What you need to know for your first triathlon.

Get out and Tri!

What to know when doing your first triathlon.

Taking on your first triathlon can be a daunting experience with a huge amount to prepare for and think about. Alongside all of the training that’s required to get your body in shape, you’ll also have plenty of questions about how things actually go on the day. To help solve some of the pre-race anxiety you could be experiencing, here are a few general things you should know for your first tri…

Fueling up
There are a lot of pitfalls when it comes to fueling your body during a triathlon, and if it’s your first one, it’ll be an especially tricky task to get right. Over time (largely by trial and error), you’ll discover what is the right nutrition plan for you and your body, but to begin with there are a couple of tips we can give you.

Eat smart the day before. Despite popular wisdom, a bunch of carbs before a race does absolutely nothing good for you. Focus on getting loads of protein in your body and drink around two liters of water.

Drip feed. This may seem counter-intuitive, but the trick to staying fueled is to have a little bit of food/fluid fairly often, instead of gorging during your transitions.

Preparation is key
There are a few different types of preparation and all will contribute to the success of your first triathlon.

Of course, you’ll need to get yourself organized by packing your tri-bag with all your essential items the day before. Are your drinking bottles filled? Cycling shoes already fixed to the pedals of your bike? The list of preparations goes on and on.

It’s also a good idea to dedicate some time to mental preparation. Think about your gear and make sure you know what order you’re going to put it on. Lock in your mind where the entrance to the transition area is when you come in from the swim. Which way out will you need to go?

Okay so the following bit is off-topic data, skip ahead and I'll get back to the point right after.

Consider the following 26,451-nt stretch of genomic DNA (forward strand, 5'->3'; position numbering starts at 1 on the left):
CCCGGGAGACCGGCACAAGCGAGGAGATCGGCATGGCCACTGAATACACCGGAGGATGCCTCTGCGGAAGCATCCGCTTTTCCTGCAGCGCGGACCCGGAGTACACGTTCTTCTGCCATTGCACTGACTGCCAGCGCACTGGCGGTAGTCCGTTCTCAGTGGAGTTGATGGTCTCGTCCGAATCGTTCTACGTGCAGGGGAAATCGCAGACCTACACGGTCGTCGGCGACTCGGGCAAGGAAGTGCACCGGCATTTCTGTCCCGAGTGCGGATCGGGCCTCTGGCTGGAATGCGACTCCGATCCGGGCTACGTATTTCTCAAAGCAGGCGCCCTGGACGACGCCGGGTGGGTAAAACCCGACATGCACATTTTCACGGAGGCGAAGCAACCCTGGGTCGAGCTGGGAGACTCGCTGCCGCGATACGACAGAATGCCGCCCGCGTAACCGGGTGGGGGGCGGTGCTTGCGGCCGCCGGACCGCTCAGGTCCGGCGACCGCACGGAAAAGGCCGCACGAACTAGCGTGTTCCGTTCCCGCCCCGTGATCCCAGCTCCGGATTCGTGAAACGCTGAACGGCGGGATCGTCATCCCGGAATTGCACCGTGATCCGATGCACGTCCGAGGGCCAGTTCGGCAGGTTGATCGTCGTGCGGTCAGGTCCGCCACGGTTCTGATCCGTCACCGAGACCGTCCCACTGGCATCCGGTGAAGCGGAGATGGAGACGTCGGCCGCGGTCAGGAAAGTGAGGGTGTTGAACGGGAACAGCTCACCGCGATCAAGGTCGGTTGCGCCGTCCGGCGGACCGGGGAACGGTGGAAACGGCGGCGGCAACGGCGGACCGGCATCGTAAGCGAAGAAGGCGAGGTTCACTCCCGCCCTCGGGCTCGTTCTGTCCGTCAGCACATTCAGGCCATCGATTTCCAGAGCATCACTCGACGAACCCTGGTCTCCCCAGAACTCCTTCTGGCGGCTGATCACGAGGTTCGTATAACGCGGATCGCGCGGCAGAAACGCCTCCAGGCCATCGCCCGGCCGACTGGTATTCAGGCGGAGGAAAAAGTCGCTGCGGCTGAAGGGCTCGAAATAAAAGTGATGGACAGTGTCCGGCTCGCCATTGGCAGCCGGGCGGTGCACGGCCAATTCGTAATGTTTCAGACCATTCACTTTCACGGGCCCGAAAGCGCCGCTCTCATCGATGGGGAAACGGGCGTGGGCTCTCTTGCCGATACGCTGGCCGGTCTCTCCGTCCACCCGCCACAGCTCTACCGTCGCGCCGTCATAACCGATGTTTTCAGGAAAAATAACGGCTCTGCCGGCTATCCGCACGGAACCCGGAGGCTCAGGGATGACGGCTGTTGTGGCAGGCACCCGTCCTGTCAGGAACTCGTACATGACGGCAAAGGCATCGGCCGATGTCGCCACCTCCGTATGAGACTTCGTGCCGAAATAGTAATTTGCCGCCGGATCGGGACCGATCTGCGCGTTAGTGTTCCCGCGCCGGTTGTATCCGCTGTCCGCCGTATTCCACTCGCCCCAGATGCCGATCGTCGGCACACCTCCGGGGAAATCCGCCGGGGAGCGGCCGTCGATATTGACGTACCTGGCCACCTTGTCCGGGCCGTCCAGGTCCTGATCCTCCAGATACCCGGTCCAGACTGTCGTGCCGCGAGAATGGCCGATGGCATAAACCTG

Ease into it
At the beginning of each leg, take it easy. It’s important to give your body adequate time to warm up and acclimatize to the activity at hand. Be it swim, bike or run – you should be relaxed as you start off.

That means on the cycle, spin the pedals at an easy rate without cranking too high a gear. On the run, take long strides to loosen up your body. For a first-timer, the swim can be one of the most stressful parts of the race and the start is always especially chaotic. Hang back a little from the front of your start group and enter the water as late as possible to avoid the churning scrum of legs, arms and icy water!

On the swim
Sighting is an important one for your swim so make sure you’re looking up every few strokes to check you’re on the right line. This will cost you a little bit of time, but it’ll prevent you going dramatically off course which can be much worse! As you grow in confidence you’ll be able to swim while sighting less often, but for your first tri, don’t be afraid to look!

As you finish your swim, kick out a bit harder with your legs to send a bit of blood racing back to your extremities in preparation for the ride and run legs to follow.

On the bike
One guaranteed way to make your own life easier when you get to the bike leg of your first triathlon is to ensure beforehand that the bike is in an appropriate gear. If the start of the ride is uphill you’ll need to accommodate for that with the gear you have your bike set up in.

When you’re about three quarters of the way through the bike and comfortable, stand up out of the saddle for a couple of minutes to stretch out your legs and hips in preparation for the run.

On the run
Many triathletes (not just first timers either) have been caught out by an unpredictable surface on the running leg. Make sure you’ve got the right shoes for the course – even if it says the leg is a road run, make sure there are no off-road sections where you could slip up.

The run is most often the toughest part of the race, both mentally and physically – so try to ensure you have a little bit of strength left in reserve to help carry you through. Squaring your shoulders and running upright (as opposed to slouched over) will help you dig deep to complete the race. 

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